Why Do We Care About FCC Authority Over Broadband? What I told State Commissioners at NARUC,

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I hope someone made a videotape of my debate with Ray Gifford at NARUC. For my money, it provided the most succinct and straightforward framework for arguing about FCC broadband authority and where we ought to go from here. Ray framed it quite well as a conflict in vision between a classic Progressive Era philosophy and “economic analytics.” While I’m willing to debate in the economic analytics world (the two are not mutually exclusive, and economics informs progressive philosophy as much as concerns about public safety and consumer protection inform economic analytics), I think this makes a fairly good framework for how to approach these issues. Indeed, as a result of framing this as a difference in worldview, we avoided a lot of the acrimony and repetition that usually defines these debates. I hope Ray posts his opening remarks somewhere. I present mine below.


So what do I mean by “Progressive Era philosophy?” It means going back to a basic idea over why we care about services like broadband. When we have a service offered to the public, when members of the public depend on accessing this service reliably, and when a failure to have reliable access can have dire consequences, these services are “affected with the public interest.” For these services, we need some basic safeguards to ensure fundamental fairness and, to the extent possible, prevent disasters before they occur – whether that disaster is limited to a subscriber or small business cut off from a vital service or a failure to serve rural areas or a massive failure on order of a BP or Katrina-type disaster.


For this reason, as the D.C. Circuit pointed out in the NARUC case which remains the authoritative case on what is a "telecommunications service," whether a service is competitive or not doesn't matter to whether it's a telecommunications service. Competition informs what kind of rules we need. When choosing between a basic monitoring and “safety net” function or something more intrusive depends a lot on the presence or absence of competition and how we think companies will behave in a complicated world. Like the economic analytics view, the progressive view absolutely considers the potential cost of regulation. But unlike the economic analytic view, the progressive era view also considers the cost of not acting. The telecommunications services approach recognizes that, as with the financial meltdown, a failure to act in a networked world can have a rapid, system-wide impact that after the fact remedies don’t address. It recognizes that certain decisions, such as not serving rural areas, makes complete economic sense but have dire consequences for those not served. This view also recognizes the limits of economic analytics for the individual without perfect market information and subject to real world constraints even when choosing among competitors. I had my choice of cabs to get from the Sacramento Airport to the convention center, but once I get in a cab and on the freeway, my leverage to negotiate rates and terms drops precipitously. I may have a choice of broadband providers, but if my uploads get blocked or delayed I may suffer harm no ability to switch later can fix.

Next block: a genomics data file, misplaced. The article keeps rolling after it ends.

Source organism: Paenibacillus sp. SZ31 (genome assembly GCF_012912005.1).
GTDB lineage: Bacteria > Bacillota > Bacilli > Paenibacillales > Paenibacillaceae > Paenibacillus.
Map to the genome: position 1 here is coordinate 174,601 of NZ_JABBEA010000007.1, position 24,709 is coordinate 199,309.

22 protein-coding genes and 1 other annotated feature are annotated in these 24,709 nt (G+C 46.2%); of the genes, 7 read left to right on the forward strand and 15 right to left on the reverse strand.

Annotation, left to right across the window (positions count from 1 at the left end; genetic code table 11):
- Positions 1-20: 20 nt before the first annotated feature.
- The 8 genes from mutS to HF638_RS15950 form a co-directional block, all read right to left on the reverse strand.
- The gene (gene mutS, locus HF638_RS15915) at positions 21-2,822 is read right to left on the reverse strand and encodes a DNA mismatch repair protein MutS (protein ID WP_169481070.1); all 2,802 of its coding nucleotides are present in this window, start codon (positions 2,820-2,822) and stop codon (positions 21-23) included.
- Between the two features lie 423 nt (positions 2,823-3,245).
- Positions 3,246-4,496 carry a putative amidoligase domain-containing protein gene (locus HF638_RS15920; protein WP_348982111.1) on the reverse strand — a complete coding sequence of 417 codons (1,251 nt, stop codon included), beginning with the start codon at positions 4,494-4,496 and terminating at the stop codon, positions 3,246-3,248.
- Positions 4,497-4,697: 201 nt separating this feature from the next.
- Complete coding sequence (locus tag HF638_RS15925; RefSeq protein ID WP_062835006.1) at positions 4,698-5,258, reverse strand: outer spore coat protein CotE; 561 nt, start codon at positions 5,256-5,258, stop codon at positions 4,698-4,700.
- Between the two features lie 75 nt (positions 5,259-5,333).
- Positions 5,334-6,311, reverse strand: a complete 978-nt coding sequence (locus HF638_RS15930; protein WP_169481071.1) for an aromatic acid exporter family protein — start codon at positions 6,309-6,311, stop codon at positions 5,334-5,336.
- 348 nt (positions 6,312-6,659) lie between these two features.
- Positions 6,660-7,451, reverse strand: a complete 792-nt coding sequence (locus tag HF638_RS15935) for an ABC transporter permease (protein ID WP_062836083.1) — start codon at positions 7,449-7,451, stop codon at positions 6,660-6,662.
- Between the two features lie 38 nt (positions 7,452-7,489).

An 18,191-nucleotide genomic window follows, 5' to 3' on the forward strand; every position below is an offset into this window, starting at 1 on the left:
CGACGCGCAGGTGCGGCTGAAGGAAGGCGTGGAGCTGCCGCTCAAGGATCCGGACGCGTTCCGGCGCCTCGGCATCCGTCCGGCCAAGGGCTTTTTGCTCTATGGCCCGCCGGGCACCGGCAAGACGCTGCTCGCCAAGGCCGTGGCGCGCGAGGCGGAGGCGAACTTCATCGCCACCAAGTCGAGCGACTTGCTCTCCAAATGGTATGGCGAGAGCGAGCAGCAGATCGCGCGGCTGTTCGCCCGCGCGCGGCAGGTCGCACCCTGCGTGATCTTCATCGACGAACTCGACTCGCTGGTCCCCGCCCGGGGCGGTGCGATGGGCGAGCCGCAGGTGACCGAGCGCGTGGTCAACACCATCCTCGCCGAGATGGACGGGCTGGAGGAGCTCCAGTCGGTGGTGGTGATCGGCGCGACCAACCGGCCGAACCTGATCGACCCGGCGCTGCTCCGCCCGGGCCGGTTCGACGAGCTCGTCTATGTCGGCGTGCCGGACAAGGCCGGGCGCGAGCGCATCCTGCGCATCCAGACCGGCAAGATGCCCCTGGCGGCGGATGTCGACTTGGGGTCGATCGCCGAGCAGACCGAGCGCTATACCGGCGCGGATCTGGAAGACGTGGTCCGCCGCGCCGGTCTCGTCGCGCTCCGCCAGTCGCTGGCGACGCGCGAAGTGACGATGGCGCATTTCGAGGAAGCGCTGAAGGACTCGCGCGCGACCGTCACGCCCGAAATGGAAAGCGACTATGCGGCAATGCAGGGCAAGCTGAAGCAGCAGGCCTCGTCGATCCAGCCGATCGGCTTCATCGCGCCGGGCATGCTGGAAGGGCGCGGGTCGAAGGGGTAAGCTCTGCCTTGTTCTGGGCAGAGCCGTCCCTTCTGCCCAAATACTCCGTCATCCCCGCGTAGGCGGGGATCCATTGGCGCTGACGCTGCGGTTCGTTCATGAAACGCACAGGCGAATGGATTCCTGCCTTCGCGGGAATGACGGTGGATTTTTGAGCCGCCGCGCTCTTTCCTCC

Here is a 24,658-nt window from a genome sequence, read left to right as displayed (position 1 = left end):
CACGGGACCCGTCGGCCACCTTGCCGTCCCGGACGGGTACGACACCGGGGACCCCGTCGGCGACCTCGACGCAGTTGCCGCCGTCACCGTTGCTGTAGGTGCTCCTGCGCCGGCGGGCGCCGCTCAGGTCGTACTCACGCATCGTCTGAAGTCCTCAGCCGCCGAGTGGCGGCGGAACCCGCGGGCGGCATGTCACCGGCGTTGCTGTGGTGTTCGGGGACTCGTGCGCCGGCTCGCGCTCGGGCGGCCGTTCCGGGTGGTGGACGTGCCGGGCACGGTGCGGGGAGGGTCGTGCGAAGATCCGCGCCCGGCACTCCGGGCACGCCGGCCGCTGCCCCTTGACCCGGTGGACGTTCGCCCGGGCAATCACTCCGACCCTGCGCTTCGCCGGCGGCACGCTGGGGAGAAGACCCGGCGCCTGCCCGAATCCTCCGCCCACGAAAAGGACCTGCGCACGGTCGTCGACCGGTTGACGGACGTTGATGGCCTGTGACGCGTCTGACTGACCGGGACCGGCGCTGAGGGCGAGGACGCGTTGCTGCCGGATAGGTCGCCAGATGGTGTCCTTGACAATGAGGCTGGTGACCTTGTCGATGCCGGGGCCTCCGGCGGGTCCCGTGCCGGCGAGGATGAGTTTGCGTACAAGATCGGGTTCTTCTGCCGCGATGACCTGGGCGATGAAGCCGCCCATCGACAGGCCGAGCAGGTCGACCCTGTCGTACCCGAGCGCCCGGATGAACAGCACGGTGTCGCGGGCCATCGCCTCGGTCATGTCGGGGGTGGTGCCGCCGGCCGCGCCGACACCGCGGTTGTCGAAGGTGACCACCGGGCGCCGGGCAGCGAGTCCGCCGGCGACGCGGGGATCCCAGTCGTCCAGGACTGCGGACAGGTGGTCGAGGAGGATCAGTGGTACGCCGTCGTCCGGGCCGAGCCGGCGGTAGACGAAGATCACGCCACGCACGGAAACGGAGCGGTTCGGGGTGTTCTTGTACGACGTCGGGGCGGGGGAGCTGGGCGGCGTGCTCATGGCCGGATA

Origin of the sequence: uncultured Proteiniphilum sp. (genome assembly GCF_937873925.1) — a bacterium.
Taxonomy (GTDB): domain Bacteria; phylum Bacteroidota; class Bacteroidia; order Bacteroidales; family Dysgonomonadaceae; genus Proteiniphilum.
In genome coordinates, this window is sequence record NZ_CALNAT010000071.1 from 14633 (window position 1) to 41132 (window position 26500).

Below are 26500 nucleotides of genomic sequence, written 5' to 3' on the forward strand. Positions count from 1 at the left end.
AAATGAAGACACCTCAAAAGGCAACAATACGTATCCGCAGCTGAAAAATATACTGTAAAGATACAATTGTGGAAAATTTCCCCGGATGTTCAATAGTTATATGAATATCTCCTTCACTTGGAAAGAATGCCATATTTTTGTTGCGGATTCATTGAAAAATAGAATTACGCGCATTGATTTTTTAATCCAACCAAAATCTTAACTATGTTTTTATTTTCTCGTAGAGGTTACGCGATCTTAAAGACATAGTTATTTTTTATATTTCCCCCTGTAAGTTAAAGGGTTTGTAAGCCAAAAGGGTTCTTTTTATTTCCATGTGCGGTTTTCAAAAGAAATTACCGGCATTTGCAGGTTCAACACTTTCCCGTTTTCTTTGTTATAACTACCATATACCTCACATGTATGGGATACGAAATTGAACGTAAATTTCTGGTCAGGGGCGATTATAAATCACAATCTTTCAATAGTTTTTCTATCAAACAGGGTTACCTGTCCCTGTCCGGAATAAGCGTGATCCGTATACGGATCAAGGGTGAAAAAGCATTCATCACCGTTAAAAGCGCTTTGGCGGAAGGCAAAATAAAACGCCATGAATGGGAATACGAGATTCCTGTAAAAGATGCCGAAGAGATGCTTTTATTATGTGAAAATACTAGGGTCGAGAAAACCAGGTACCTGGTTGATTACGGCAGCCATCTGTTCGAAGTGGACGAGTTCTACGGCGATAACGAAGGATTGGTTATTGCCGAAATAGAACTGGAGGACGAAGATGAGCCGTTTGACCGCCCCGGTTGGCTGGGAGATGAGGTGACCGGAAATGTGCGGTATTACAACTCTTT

Similarly, the assurance of economic analytics that providers will avoid pissing off customers does little to help those customers caught up in a provider’s “learning experience.” The fact that “the market” has resolved interconnectivity disputes like Cogent-Sprint in 2008, or sudden shut downs like Northpoint’s in 2001, will not help when a crisis comes up that the market cannot solve. Those who argued BP had every economic incentive to avoid a catastrophic oil spill were absolutely right. The argument that this eliminated the need for things like basic safety regulations, inspections, and accountability turned out to be wrong. From an economic analytics perspective, BP is being properly punished with expenses and liability and we should expect BP and other companies to take proper precautions in the future. For those living in the Gulf, that doesn’t help much.

 

To conclude, we do not ask government to set rules of the road for vital services like broadband (or roads) not because government magically makes things better, but because government is the only entity able to keep things from going horribly wrong. Broadband access has become what the railroads were in the 19th Century and electricity and telecom were in the 20th -- the basis for our economic growth and critical to our standard of living and daily affairs. Critics ridicule the framework of the public interest as "old fashioned" and out of date with the times. This confuses the specific regulation with basic oversight authority. Everyone recognizes broadband is not a railroad, or an electric grid, or even a telephone network. But the same basic principles apply.

 

We once took pride in having an electric grid and a telephone network that were the envy of the world because they reached everyone, worked reliably, and treated everyone fairly. We should want the same for our broadband networks in the 21st Century.  Those who ignore the quiet role of government in ensuring basic principles of fundamental fairness and standards or reliability in making these previous networks the envy of the world leave us at the mercy of the market. But the market cannot protect either fundamental fairness or impose basic standards of reliability. Without these two principles, our broadband network will not flourish, and we will all pay the price.

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